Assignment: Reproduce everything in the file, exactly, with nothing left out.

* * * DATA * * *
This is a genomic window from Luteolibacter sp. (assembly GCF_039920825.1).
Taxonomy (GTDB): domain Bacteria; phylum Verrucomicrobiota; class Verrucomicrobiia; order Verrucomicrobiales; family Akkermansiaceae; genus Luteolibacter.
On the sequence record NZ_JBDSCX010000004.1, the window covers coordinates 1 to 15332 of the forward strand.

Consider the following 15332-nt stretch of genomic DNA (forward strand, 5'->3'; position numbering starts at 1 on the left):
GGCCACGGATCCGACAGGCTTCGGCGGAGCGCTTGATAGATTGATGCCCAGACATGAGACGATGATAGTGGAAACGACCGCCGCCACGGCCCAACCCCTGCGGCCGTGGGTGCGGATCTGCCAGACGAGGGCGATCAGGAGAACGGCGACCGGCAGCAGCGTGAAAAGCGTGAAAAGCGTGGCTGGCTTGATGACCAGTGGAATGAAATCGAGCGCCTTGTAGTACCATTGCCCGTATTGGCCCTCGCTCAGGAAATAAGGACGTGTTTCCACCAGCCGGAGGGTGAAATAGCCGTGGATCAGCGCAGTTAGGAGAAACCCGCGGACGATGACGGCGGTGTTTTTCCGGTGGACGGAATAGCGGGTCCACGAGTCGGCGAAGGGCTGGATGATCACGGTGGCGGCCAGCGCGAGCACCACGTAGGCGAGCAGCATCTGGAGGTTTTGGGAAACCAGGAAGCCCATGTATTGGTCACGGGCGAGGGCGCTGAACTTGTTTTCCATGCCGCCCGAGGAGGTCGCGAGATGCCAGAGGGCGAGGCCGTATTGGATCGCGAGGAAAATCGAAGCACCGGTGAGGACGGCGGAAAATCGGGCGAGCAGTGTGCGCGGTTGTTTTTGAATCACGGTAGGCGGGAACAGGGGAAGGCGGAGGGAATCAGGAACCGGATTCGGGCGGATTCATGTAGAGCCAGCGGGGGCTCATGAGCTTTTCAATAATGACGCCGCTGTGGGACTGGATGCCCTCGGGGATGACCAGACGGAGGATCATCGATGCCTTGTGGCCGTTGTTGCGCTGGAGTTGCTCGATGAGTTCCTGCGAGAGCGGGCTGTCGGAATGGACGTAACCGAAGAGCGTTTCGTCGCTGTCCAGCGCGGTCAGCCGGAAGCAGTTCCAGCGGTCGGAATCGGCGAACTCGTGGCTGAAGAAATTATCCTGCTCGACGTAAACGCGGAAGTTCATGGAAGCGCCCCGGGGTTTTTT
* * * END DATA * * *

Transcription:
This is a genomic window from Luteolibacter sp. (assembly GCF_039920825.1).
Taxonomy (GTDB): domain Bacteria; phylum Verrucomicrobiota; class Verrucomicrobiia; order Verrucomicrobiales; family Akkermansiaceae; genus Luteolibacter.
On the sequence record NZ_JBDSCX010000004.1, the window covers coordinates 1 to 15332 of the forward strand.

Consider the following 15332-nt stretch of genomic DNA (forward strand, 5'->3'; position numbering starts at 1 on the left):
GGCCACGGATCCGACAGGCTTCGGCGGAGCGCTTGATAGATTGATGCCCAGACATGAGACGATGATAGTGGAAACGACCGCCGCCACGGCCCAACCCCTGCGGCCGTGGGTGCGGATCTGCCAGACGAGGGCGATCAGGAGAACGGCGACCGGCAGCAGCGTGAAAAGCGTGAAAAGCGTGGCTGGCTTGATGACCAGTGGAATGAAATCGAGCGCCTTGTAGTACCATTGCCCGTATTGGCCCTCGCTCAGGAAATAAGGACGTGTTTCCACCAGCCGGAGGGTGAAATAGCCGTGGATCAGCGCAGTTAGGAGAAACCCGCGGACGATGACGGCGGTGTTTTTCCGGTGGACGGAATAGCGGGTCCACGAGTCGGCGAAGGGCTGGATGATCACGGTGGCGGCCAGCGCGAGCACCACGTAGGCGAGCAGCATCTGGAGGTTTTGGGAAACCAGGAAGCCCATGTATTGGTCACGGGCGAGGGCGCTGAACTTGTTTTCCATGCCGCCCGAGGAGGTCGCGAGATGCCAGAGGGCGAGGCCGTATTGGATCGCGAGGAAAATCGAAGCACCGGTGAGGACGGCGGAAAATCGGGCGAGCAGTGTGCGCGGTTGTTTTTGAATCACGGTAGGCGGGAACAGGGGAAGGCGGAGGGAATCAGGAACCGGATTCGGGCGGATTCATGTAGAGCCAGCGGGGGCTCATGAGCTTTTCAATAATGACGCCGCTGTGGGACTGGATGCCCTCGGGGATGACCAGACGGAGGATCATCGATGCCTTGTGGCCGTTGTTGCGCTGGAGTTGCTCGATGAGTTCCTGCGAGAGCGGGCTGTCGGAATGGACGTAACCGAAGAGCGTTTCGTCGCTGTCCAGCGCGGTCAGCCGGAAGCAGTTCCAGCGGTCGGAATCGGCGAACTCGTGGCTGAAGAAATTATCCTGCTCGACGTAAACGCGGAAGTTCATGGAAGCGCCCCGGGGTTTTTT